Going Local at First Food Expo

 Jennifer and Dennis Jamison operate Jamison's Orchard Farm Market.  They offered a display of foods,  all made or grown on their premises,  at the Taste of the Roanoke Valley Food Expo on Friday.  The farm has been in operation since 1875.
Jennifer and Dennis Jamison operate Jamison's Orchard Farm Market. They offered a display of foods, all made or grown on their premises, at the Taste of the Roanoke Valley Food Expo on Friday. The farm has been in operation since 1875.

Visitors and vendors alike at the first ever Taste of the Roanoke Valley Food Expo, held last Friday, were pleased by both the turnout and the amount of local products available.

At day’s end about 1,000 people paid $2 to visit 40 booths. They were rewarded with piping hot corn on the cob, tastes of freshly cut beef or chicken, dairy products, cooking demonstrations and live band music.

“We got to the ice cream and decided to stop,” Ed Tutle of Hollins said as he and his wife took a break from a scorching sun.

A big bowl of mint chocolate chip ice cream from Homestead Creamery drove the heat away as they surveyed the scenic vistas offered at the Recreation Park at the Botetourt Center at Greenfield.

“We like to the fresh and local food,” Ellen Tutle said. “This is a nice chance to find out where we can get more local stuff.”

That was the reason for the event, which was sponsored by Virginia Cooperative Extension offices in Craig, Botetourt and Alleghany counties. Botetourt County Parks and Recreation assisted in staffing, along with dozens of volunteers.

The Roanoke Natural Foods Co-op (on Grandin Road) set up a booth to hand out information about healthy eating.  The local Virginia Farm Bureau branches hawked their insurance products and urged folks to support local establishments. Local farms like Jeter Farm and Ikenberry Orchards displayed – and sold – bushel baskets full of fresh veggies.

People clapped to the sounds of No Strings Attached and then learned about water quality issues from Mountain Castle Soil and Water Conservation District employees.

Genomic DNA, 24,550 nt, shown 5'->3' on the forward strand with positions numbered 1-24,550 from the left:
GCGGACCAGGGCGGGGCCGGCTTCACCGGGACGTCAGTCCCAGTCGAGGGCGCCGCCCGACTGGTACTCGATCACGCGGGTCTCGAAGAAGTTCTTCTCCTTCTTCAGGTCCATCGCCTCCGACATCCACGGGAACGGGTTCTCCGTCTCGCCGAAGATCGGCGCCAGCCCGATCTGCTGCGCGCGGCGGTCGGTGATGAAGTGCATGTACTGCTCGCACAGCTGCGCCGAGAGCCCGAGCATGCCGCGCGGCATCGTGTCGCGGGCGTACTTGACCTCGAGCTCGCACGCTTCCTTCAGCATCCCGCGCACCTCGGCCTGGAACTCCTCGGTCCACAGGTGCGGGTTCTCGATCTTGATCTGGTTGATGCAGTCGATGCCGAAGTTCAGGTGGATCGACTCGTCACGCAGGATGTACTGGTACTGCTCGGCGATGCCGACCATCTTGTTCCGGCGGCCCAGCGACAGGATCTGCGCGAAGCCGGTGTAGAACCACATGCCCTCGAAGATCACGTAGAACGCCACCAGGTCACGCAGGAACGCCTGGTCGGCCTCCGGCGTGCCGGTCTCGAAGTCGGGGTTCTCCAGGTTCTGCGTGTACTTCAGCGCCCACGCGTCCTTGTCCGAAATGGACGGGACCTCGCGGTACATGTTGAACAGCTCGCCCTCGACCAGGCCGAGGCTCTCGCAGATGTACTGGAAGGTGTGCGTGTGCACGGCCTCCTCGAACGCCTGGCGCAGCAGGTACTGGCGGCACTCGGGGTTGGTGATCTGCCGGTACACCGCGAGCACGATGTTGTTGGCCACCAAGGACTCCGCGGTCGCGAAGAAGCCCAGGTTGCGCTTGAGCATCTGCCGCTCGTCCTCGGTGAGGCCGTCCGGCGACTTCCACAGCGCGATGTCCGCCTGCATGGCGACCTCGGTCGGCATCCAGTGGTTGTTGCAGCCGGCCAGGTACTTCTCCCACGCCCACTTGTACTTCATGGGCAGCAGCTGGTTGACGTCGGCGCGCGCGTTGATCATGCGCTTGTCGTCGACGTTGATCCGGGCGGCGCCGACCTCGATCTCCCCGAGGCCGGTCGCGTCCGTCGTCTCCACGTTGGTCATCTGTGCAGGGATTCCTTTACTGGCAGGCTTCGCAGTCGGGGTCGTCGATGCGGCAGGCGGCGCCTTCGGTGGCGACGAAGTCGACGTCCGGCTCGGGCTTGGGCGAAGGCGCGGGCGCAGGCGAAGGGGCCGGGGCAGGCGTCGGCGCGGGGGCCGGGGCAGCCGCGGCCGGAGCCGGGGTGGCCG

Charlie Woods of Vinton displayed a collection dating back to 1890, more than 400 labels belonging to various farming and canning concerns that once operated in the Roanoke Valley. He also demonstrated how lids were once placed on cans by hand.

“They used lead back then,” he noted. “They wouldn’t allow that now.”

Jean Wonderley of Pilot and her daughter Lisa, who lives in Cloverdale, took a break with a free ice cream cone from the United Dairy folks.

“I can’t believe all this produce,” Wonderley said.

The event was like a big farmer’s market, she said, adding that she was glad she came even though it was a long drive.

Dennis and Jennifer Jamison of Jamisons’ Orchard Farm Market in Roanoke County showcased a variety of homemade items like apple butter, jellies and jams. They also make about 6,000 pounds of hard candy each fall, Jamison said, something the family has doing since the 1960s.

In the last two years, the local food phenomenon has arrived in the Roanoke Valley with some momentum. Three farmers markets in Botetourt, Vinton and Grandin give local producers a different venue for their wares, in addition to downtown Roanoke’s historic market.

The Food Expo demonstrated that the area has much to offer – if your goal is to eat locally produced goods.

By Anita J. Firebaugh
info@theroanokestar.com